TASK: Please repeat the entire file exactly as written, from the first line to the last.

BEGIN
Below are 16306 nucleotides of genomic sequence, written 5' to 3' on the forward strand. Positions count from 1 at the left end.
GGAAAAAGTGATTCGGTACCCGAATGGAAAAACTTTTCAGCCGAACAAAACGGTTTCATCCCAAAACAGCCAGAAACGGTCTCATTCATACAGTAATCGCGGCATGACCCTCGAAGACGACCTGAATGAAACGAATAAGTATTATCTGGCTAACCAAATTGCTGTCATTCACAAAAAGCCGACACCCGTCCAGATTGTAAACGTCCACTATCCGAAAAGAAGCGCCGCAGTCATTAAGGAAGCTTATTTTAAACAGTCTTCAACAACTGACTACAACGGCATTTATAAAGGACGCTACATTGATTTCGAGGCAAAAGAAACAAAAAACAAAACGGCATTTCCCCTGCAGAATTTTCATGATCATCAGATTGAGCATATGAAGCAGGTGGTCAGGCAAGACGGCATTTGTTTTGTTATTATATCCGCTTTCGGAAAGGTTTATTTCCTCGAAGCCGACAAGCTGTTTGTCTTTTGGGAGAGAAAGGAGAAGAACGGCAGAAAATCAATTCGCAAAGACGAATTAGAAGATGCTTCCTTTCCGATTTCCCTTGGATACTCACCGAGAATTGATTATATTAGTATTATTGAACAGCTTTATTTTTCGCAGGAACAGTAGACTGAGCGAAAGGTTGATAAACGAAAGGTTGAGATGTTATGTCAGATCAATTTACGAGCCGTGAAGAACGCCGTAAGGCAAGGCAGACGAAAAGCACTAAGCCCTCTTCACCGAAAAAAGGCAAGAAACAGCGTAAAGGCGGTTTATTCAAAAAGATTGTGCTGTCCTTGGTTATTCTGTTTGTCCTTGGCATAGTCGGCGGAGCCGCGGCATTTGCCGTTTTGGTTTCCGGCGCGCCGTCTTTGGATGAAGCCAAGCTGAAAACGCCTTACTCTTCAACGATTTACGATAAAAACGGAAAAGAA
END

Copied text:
Below are 16306 nucleotides of genomic sequence, written 5' to 3' on the forward strand. Positions count from 1 at the left end.
GGAAAAAGTGATTCGGTACCCGAATGGAAAAACTTTTCAGCCGAACAAAACGGTTTCATCCCAAAACAGCCAGAAACGGTCTCATTCATACAGTAATCGCGGCATGACCCTCGAAGACGACCTGAATGAAACGAATAAGTATTATCTGGCTAACCAAATTGCTGTCATTCACAAAAAGCCGACACCCGTCCAGATTGTAAACGTCCACTATCCGAAAAGAAGCGCCGCAGTCATTAAGGAAGCTTATTTTAAACAGTCTTCAACAACTGACTACAACGGCATTTATAAAGGACGCTACATTGATTTCGAGGCAAAAGAAACAAAAAACAAAACGGCATTTCCCCTGCAGAATTTTCATGATCATCAGATTGAGCATATGAAGCAGGTGGTCAGGCAAGACGGCATTTGTTTTGTTATTATATCCGCTTTCGGAAAGGTTTATTTCCTCGAAGCCGACAAGCTGTTTGTCTTTTGGGAGAGAAAGGAGAAGAACGGCAGAAAATCAATTCGCAAAGACGAATTAGAAGATGCTTCCTTTCCGATTTCCCTTGGATACTCACCGAGAATTGATTATATTAGTATTATTGAACAGCTTTATTTTTCGCAGGAACAGTAGACTGAGCGAAAGGTTGATAAACGAAAGGTTGAGATGTTATGTCAGATCAATTTACGAGCCGTGAAGAACGCCGTAAGGCAAGGCAGACGAAAAGCACTAAGCCCTCTTCACCGAAAAAAGGCAAGAAACAGCGTAAAGGCGGTTTATTCAAAAAGATTGTGCTGTCCTTGGTTATTCTGTTTGTCCTTGGCATAGTCGGCGGAGCCGCGGCATTTGCCGTTTTGGTTTCCGGCGCGCCGTCTTTGGATGAAGCCAAGCTGAAAACGCCTTACTCTTCAACGATTTACGATAAAAACGGAAAAGAA